Originally published on Herald & Review on March 15, 2021.

SPRINGFIELD — Advocates and lawmakers have reintroduced legislation that would end a special gas utility surcharge that allows companies to raise customer bills in order to pay for infrastructure development with limited regulatory oversight.

The gas utility surcharge, known as the Qualified Infrastructure Plant, became law in 2013 after similar formula rate legislation that benefited utility giant Commonwealth Edison was passed.

House Bill 3941, sponsored by Rep. Joyce Mason, D-Gurnee, and accompanying Senate Bill 570, sponsored by Sen. Ram Villivalam, D-Chicago, would phase out the surcharge by the end of 2021. It is otherwise not set to expire in 2023.

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Category: In The News

Originally published in ABC News 20 on March 11, 2021.

SPRINGFIELD, Ill. (WICS/WRSP) — Legislation was filled in the Illinois General Assembly last month that intends to lower heating bills across the state.

House Bill 3941 — filed by State Rep. Joyce Mason, D-Gurnee — and Senate Bill 570 — filed by State Sen. Ram Villivalam, D-Chicago —would end a gas utility surcharge that contributes to higher heating bills.

These bills would amend the Public Utilities Act.

Under this law, the "Qualified Infrastructure Plant" (QIP) charge would be phased out at the end of 2021, instead of at the end of 2023, and restore traditional regulatory oversight over gas utility spending.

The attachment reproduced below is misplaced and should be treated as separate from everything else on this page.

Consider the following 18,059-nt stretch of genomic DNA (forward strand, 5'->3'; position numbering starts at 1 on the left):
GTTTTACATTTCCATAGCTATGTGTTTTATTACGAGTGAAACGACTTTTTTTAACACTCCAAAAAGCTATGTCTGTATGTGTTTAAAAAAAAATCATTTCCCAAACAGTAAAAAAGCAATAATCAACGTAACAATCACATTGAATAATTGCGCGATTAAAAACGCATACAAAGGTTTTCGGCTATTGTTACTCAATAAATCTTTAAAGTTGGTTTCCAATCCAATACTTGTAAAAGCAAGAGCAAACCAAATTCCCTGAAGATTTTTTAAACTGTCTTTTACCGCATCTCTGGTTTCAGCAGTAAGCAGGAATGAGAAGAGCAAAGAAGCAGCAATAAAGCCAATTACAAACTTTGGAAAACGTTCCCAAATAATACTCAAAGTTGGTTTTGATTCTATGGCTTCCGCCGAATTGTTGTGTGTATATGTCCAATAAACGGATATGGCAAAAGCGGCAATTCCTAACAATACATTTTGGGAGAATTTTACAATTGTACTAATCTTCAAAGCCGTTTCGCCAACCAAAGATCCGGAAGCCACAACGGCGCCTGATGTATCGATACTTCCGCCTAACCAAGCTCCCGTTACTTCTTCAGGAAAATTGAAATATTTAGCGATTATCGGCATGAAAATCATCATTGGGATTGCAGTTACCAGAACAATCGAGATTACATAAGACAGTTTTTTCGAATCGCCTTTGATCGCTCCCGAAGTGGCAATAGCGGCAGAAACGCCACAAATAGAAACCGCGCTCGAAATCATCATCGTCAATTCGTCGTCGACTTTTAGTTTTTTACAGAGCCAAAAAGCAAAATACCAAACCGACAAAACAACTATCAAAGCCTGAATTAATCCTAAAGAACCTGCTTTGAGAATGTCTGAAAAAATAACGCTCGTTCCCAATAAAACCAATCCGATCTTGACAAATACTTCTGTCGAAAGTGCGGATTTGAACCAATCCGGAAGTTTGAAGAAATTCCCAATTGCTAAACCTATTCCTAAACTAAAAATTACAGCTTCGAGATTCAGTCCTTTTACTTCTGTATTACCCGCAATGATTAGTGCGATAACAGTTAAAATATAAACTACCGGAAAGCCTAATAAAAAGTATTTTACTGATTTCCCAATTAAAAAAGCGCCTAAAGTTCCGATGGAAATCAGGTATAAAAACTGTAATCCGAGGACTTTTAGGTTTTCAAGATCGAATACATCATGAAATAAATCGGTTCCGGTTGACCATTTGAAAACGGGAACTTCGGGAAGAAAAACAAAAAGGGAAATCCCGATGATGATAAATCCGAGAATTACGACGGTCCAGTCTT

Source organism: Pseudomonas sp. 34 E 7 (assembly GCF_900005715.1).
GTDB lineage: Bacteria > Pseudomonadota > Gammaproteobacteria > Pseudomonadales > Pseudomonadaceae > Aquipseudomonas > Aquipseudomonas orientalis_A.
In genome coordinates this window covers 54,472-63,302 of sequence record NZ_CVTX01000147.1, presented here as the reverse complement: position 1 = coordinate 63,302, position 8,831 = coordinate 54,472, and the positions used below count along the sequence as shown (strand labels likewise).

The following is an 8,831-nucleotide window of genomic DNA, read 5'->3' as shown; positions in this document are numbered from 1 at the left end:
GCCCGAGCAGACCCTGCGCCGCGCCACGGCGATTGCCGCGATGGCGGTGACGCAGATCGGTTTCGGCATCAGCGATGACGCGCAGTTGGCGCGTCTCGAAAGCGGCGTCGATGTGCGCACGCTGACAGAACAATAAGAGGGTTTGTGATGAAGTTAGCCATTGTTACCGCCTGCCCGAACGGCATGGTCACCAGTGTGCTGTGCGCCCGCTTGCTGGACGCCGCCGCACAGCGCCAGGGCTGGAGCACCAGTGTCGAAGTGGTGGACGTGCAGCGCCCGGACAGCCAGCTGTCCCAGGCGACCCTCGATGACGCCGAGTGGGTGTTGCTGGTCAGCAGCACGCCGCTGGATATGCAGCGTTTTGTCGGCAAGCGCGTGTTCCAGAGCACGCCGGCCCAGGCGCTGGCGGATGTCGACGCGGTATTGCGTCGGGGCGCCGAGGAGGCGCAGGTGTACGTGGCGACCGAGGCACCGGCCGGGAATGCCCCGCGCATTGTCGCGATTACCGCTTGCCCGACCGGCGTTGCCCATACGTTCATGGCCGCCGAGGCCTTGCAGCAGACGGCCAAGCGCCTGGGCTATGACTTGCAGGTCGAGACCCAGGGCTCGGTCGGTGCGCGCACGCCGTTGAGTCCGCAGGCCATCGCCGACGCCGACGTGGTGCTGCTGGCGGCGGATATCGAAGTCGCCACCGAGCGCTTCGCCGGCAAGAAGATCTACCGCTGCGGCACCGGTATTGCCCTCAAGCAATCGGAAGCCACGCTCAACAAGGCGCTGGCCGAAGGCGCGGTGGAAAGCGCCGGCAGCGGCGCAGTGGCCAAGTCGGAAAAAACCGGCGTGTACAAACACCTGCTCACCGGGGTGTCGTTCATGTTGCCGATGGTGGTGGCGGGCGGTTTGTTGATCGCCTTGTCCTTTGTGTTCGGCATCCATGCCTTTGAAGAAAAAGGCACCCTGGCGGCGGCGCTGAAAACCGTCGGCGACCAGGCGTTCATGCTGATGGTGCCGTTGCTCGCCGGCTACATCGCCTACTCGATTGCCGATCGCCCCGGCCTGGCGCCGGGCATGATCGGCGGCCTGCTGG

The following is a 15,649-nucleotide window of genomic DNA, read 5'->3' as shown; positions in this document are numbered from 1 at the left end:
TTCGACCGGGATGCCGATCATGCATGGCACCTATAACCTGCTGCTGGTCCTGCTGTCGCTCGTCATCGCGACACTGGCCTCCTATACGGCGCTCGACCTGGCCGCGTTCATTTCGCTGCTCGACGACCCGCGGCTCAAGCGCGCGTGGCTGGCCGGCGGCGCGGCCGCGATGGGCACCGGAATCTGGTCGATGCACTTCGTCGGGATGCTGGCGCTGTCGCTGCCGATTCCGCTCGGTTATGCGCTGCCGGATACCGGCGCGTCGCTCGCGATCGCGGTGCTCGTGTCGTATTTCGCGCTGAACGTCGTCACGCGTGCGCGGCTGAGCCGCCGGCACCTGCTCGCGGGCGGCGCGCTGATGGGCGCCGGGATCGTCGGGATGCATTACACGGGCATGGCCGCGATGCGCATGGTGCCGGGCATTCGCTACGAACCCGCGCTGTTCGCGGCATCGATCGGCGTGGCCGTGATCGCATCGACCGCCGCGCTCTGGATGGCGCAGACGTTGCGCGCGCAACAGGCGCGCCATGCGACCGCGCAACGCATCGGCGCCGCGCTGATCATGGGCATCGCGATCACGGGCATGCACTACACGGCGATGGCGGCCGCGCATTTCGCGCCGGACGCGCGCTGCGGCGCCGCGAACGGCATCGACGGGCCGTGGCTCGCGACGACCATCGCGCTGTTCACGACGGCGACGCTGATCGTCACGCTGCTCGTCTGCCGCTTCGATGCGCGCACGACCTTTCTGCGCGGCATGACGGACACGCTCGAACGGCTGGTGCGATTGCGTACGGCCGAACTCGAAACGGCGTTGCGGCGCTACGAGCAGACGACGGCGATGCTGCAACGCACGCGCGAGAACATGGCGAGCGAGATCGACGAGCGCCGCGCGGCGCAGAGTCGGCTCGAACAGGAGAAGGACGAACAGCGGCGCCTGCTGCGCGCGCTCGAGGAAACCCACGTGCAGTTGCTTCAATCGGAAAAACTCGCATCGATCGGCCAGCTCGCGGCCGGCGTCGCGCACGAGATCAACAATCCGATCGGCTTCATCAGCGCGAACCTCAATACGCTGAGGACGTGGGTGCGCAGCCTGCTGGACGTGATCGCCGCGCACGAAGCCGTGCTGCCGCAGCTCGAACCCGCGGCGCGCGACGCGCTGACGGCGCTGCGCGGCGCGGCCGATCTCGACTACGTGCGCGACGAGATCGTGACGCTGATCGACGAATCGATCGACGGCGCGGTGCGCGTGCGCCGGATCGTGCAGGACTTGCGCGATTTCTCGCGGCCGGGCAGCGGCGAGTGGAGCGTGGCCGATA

A coalition supporting the legislation is led by AARP Illinois, COFI - POWER PAC, CUB Illinois, the Environmental Law and Policy Center, and Illinois PIRG.

According to this coalition, Gov. JB Pritzker, D-Illinois, endorsed this policy in his August energy principles. Chicago Mayor Lori Lightfoot and the Chicago City Council also called for similar action last year.

More than 30 organizations have endorsed the legislation, as well.

Category: In The News

Originally published in Streets Blog Chicago on February 26, 2021.

Currently there’s a highly unfair situation when it comes to Illinois state funding for driving, walking, and biking infrastructure. But a new bill under consideration in the state legislature could help fix the problem. But if you want to support the legislation, you need to take action by this Monday.

As the Active Transportation Alliance recently noted, as it stands, when the Illinois Department of Transportation is rebuilding a road, the state covers all the car infrastructure costs. But if there’s going to be a new accommodation for walking or biking, such as a sidewalk, bike lanes, or a side path, state law currently requires the local municipality is required to chip in one-fifth of the money for that infrastructure.

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Category: In The News

Originally published on State of Reform, February 25, 2021.

 

A new bill in Illinois would expand the use of telehealth to also include optometric services.

Senator Ram Villivalam, a Democrat who represents parts of Chicago, filed SB 567 on Tuesday. Sen. Laura Fine, another Democrat who represents the Chicago area, co-sponsored the bill on Wednesday. If passed, the bill would amend the Illinois Optometric Practice Act of 1987.

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Category: In The News

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